How do you legally get paid to run a charity?

Discussion in 'Social Enterprise' started by Network Yorkshire, Jan 17, 2010.

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  1. Network Yorkshire

    Network Yorkshire UKBF Newcomer Free Member

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    For sometime now my wife has said that she would to set up a charity to help a cause close to her heart. The problem is she would liek to do it full time but isnt sure if the charity she sets up can legally pay her a wage to run the charity... if that makes sense? If so how would she go about it?
     
    Posted: Jan 17, 2010 By: Network Yorkshire Member since: Jan 28, 2009
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  2. Vending Siting Services

    Vending Siting Services UKBF Big Shot Free Member

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    Have a word with the Charities Commissioners - they are the legal body governing charties and they will be able to help you.

    Kind regards.

    Barbara Fellowes
     
    Posted: Jan 17, 2010 By: Vending Siting Services Member since: Jan 26, 2007
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  3. Network Yorkshire

    Network Yorkshire UKBF Newcomer Free Member

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    That's good advice that frankly i should of thought of...thanks!
     
    Posted: Jan 17, 2010 By: Network Yorkshire Member since: Jan 28, 2009
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  4. bwglaw

    bwglaw UKBF Newcomer Free Member

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    A trustee of the charity cannot be an employee also.

    We can advise and assist on the formation of a charity if you email us direct.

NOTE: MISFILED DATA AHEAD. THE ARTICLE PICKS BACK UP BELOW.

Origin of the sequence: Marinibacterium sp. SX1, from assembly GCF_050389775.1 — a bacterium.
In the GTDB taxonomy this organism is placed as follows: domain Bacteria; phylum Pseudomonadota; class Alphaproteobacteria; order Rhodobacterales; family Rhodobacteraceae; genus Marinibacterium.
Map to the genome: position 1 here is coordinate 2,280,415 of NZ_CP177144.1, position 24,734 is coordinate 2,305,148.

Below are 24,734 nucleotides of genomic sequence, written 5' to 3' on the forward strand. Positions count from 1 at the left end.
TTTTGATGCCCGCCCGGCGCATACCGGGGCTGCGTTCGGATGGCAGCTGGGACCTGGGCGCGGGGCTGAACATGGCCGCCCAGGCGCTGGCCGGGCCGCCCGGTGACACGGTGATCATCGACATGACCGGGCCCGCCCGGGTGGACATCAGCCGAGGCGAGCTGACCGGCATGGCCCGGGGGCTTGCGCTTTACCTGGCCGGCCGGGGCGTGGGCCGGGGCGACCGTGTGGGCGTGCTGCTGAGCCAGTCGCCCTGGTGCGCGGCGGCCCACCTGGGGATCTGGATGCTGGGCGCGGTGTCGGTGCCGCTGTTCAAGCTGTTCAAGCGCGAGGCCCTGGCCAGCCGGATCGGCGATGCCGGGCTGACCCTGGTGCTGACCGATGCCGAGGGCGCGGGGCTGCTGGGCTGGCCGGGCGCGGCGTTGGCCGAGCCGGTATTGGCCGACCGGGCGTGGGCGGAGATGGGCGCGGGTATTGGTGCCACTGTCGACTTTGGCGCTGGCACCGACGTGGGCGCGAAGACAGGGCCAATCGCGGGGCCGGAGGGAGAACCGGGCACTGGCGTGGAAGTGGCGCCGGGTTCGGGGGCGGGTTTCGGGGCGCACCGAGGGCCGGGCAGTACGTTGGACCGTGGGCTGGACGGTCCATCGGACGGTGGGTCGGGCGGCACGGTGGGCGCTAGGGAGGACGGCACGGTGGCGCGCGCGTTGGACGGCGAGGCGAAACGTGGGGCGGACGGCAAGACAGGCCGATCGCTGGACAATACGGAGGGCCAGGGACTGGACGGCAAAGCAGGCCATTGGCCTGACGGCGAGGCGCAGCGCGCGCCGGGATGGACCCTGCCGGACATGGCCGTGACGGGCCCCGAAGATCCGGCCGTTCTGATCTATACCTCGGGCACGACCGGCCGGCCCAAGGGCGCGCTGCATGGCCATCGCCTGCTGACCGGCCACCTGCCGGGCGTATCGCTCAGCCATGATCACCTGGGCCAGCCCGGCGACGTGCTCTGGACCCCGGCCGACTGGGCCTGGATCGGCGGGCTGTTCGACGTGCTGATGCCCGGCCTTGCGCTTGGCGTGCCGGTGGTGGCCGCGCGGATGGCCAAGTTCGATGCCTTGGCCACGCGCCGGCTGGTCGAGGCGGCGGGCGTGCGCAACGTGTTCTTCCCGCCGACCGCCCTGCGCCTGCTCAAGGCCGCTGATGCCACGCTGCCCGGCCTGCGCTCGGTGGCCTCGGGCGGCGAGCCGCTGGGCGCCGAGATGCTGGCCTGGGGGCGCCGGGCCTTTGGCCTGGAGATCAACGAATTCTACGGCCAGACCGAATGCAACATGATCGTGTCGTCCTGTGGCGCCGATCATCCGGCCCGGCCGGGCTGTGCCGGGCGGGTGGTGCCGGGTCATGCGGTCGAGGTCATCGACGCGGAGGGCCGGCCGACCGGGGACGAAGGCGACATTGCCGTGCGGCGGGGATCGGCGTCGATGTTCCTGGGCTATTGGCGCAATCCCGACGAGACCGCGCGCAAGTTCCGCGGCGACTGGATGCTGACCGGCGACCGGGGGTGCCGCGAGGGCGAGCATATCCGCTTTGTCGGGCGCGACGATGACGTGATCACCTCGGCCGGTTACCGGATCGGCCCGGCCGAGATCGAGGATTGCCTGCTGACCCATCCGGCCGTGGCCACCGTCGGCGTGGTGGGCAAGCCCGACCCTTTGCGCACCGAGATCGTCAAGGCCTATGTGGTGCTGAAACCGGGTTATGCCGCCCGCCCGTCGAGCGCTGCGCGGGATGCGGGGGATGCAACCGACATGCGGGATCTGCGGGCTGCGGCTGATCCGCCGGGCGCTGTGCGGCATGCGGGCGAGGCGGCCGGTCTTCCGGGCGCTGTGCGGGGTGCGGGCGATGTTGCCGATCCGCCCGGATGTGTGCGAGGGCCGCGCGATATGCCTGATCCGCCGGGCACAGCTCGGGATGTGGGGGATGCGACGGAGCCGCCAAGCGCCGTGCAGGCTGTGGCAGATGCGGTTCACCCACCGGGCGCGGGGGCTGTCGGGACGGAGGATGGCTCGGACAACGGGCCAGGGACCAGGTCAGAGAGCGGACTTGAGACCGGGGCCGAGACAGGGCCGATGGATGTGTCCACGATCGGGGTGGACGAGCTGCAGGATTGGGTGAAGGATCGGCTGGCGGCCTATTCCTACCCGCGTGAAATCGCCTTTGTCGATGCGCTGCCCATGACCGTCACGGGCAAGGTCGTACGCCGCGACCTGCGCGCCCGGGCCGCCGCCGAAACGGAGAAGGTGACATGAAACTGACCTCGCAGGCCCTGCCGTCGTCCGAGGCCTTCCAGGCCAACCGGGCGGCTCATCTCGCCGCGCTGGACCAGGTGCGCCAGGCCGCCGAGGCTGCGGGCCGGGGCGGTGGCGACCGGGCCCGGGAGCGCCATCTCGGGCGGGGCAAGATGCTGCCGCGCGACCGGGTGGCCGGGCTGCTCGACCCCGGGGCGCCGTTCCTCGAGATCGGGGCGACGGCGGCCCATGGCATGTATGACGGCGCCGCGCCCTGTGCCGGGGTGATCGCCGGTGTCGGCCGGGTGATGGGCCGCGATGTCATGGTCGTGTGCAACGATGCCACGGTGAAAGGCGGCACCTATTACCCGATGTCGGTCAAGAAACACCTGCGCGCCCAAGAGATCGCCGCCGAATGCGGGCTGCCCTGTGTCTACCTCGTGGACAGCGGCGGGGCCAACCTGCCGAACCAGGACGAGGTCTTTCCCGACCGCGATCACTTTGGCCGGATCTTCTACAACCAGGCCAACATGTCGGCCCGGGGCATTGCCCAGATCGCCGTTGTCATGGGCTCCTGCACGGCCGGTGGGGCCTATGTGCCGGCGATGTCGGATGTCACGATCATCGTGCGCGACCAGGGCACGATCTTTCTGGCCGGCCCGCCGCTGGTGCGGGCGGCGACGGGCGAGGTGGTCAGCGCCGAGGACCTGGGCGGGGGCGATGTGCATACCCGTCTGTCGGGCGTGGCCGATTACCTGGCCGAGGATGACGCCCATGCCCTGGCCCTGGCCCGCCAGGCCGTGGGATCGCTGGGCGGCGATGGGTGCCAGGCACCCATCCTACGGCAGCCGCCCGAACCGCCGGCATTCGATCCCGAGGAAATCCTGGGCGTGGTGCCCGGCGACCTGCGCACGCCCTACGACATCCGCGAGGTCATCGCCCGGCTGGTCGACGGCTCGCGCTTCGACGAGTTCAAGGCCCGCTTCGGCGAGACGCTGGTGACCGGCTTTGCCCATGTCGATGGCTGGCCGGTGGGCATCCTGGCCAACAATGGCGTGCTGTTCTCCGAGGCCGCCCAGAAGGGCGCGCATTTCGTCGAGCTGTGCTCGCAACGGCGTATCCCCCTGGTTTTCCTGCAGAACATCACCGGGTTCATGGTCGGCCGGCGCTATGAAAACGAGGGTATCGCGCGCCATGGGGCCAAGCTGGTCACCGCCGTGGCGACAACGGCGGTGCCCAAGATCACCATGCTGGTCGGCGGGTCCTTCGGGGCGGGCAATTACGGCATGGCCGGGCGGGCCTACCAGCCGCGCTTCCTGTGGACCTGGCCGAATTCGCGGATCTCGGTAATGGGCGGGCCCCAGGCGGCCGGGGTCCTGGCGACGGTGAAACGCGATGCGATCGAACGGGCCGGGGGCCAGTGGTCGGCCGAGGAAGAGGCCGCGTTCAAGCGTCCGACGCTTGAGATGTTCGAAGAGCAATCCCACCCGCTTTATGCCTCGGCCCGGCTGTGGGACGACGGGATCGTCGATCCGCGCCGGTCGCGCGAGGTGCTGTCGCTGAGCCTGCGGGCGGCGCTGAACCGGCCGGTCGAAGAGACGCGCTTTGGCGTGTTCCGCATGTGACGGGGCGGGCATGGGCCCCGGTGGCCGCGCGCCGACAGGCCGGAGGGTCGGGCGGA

Posted: Jan 17, 2010 By: bwglaw Member since: Apr 8, 2005
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  5. Network Yorkshire

    Network Yorkshire UKBF Newcomer Free Member

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    would she have to be a trustee?

    i.e. could the charity cover her time and expenses in order that she could give more time to raise money for the charity etc...
     
    Posted: Jan 18, 2010 By: Network Yorkshire Member since: Jan 28, 2009
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  6. bwglaw

    bwglaw UKBF Newcomer Free Member

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    No

    The charity can only meet reasonable costs incurred in meeting its charitable objectives. Payment for her time would not be allowed unless she is strictly an employee of the charity and not serving as a Trustee/Director of the same.

    The site below is a useful resource:

    http://www.charitycommission.gov.uk/index.asp
     
    Posted: Jan 18, 2010 By: bwglaw Member since: Apr 8, 2005
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  7. Network Yorkshire

    Network Yorkshire UKBF Newcomer Free Member

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    so she could be an employee of the charity of the charity were a limited company?
     
    Posted: Jan 19, 2010 By: Network Yorkshire Member since: Jan 28, 2009
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  8. bwglaw

    bwglaw UKBF Newcomer Free Member